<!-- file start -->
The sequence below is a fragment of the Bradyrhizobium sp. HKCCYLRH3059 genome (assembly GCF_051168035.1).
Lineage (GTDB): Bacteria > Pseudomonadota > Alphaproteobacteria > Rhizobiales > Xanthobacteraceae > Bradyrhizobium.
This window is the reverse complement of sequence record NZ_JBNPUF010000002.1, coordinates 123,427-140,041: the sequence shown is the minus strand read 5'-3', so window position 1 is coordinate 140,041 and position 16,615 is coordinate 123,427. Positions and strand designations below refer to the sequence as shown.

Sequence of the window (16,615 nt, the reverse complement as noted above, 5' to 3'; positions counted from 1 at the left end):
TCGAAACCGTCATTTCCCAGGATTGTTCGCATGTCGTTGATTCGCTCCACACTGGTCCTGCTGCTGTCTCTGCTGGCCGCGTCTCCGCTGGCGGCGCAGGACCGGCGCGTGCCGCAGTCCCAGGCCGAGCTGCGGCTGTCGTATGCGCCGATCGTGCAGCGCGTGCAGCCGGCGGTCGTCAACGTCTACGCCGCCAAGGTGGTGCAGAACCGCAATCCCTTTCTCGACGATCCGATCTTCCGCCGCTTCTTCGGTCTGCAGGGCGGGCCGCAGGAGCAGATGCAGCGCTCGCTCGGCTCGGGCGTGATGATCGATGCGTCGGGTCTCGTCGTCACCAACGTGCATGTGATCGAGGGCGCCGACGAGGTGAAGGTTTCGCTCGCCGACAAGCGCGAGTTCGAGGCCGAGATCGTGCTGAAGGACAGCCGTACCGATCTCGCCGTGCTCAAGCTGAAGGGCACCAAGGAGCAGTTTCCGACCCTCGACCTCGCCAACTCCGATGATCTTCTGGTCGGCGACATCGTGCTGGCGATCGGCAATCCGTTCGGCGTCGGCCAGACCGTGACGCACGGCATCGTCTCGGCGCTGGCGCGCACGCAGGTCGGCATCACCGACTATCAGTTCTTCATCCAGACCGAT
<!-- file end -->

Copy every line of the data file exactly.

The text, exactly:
The sequence below is a fragment of the Bradyrhizobium sp. HKCCYLRH3059 genome (assembly GCF_051168035.1).
Lineage (GTDB): Bacteria > Pseudomonadota > Alphaproteobacteria > Rhizobiales > Xanthobacteraceae > Bradyrhizobium.
This window is the reverse complement of sequence record NZ_JBNPUF010000002.1, coordinates 123,427-140,041: the sequence shown is the minus strand read 5'-3', so window position 1 is coordinate 140,041 and position 16,615 is coordinate 123,427. Positions and strand designations below refer to the sequence as shown.

Sequence of the window (16,615 nt, the reverse complement as noted above, 5' to 3'; positions counted from 1 at the left end):
TCGAAACCGTCATTTCCCAGGATTGTTCGCATGTCGTTGATTCGCTCCACACTGGTCCTGCTGCTGTCTCTGCTGGCCGCGTCTCCGCTGGCGGCGCAGGACCGGCGCGTGCCGCAGTCCCAGGCCGAGCTGCGGCTGTCGTATGCGCCGATCGTGCAGCGCGTGCAGCCGGCGGTCGTCAACGTCTACGCCGCCAAGGTGGTGCAGAACCGCAATCCCTTTCTCGACGATCCGATCTTCCGCCGCTTCTTCGGTCTGCAGGGCGGGCCGCAGGAGCAGATGCAGCGCTCGCTCGGCTCGGGCGTGATGATCGATGCGTCGGGTCTCGTCGTCACCAACGTGCATGTGATCGAGGGCGCCGACGAGGTGAAGGTTTCGCTCGCCGACAAGCGCGAGTTCGAGGCCGAGATCGTGCTGAAGGACAGCCGTACCGATCTCGCCGTGCTCAAGCTGAAGGGCACCAAGGAGCAGTTTCCGACCCTCGACCTCGCCAACTCCGATGATCTTCTGGTCGGCGACATCGTGCTGGCGATCGGCAATCCGTTCGGCGTCGGCCAGACCGTGACGCACGGCATCGTCTCGGCGCTGGCGCGCACGCAGGTCGGCATCACCGACTATCAGTTCTTCATCCAGACCGAT